Have you trained your employees to be on the lookout for bogus emails?
I don’t mean the typical malicious emails that fill our inboxes every day, claiming to be phony fax machine notifications or bogus invoices.
Those all-too-familiar types of emails can carry malicious payloads, but what I think you should increasingly be wary of are the emails that claim to come from your senior members of staff.
In recent months a series of companies have fallen foul of business email compromise (BEC) attacks, where scammers have impersonated executives in order to steal sensitive information or initiate unauthorised wire transfers.
Past corporate victims have included Snapchat and Seagate, where employees were duped into believing that they were helping out a senior member of their management team when they sent out IRS W-2 tax forms.
Sadly, the data (which included workers’ social security numbers, salaries, and addresses) were instead being sent to an attacker.
But those attacks seem insignificant compared to the business email compromise attack which struck Austrian aerospace parts manufacturer FACC earlier this year.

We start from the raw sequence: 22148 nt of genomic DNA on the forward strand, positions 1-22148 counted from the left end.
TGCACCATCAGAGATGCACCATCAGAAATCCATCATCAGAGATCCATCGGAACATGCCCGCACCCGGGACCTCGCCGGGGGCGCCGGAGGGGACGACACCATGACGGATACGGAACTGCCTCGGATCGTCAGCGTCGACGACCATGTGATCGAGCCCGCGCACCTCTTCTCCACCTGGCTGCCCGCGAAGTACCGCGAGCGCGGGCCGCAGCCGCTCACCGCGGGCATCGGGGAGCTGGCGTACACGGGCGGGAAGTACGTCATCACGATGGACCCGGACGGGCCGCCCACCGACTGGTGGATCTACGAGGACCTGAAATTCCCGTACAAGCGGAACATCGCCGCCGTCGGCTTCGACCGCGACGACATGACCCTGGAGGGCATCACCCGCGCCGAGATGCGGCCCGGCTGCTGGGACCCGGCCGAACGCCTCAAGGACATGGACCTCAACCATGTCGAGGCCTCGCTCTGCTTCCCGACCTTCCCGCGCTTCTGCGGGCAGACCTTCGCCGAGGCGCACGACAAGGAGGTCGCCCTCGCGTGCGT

FACC, whose customers include Airbus and Boeing, explained in January that it had been attacked by fraudsters who stole approximately 50 million Euros, posing as CEO Walter Stephan.
A bogus email, claiming to come from Stephan, asked an employee to transfer the huge amount of money to an account for a – what turned out to be fake – acquisition.
The company’s senior management and finances were shocked by the incident – which they dubbed the “Fake President Incident”.
FACC’s CEO was fired in February, and this week its 2015/2016 financial results revealed that the company had taken a 41.9 million Euros charge over the fraud, having managed to block 10.9 million Euros from being transferred by the criminals.
But the costs have not ended there. Alongside the revelations in its financial results, FACC also announced that CEO Walter Stephan has also been fired with immediate effect:
“The supervisory board came to the conclusion that Mr. Walter Stephan has severely violated his duties, in particular in relation to the 'fake president incident’”
Clearly, no company wants to suffer a security incident like this, and no CEO wants to lose their job because of a BEC attack.
But with FBI statistics revealing that billions of dollars are being lost to business email scams and fake CEO fraud, the problem isn’t likely to go away any time soon.
The best defence must incorporate training all members of staff about the dangers of fraudulent email, and to not be afraid of “saying ‘no’” when they receive an urgent email apparently coming from a board member that asks them to move data or transfer money in an unorthodox manner.
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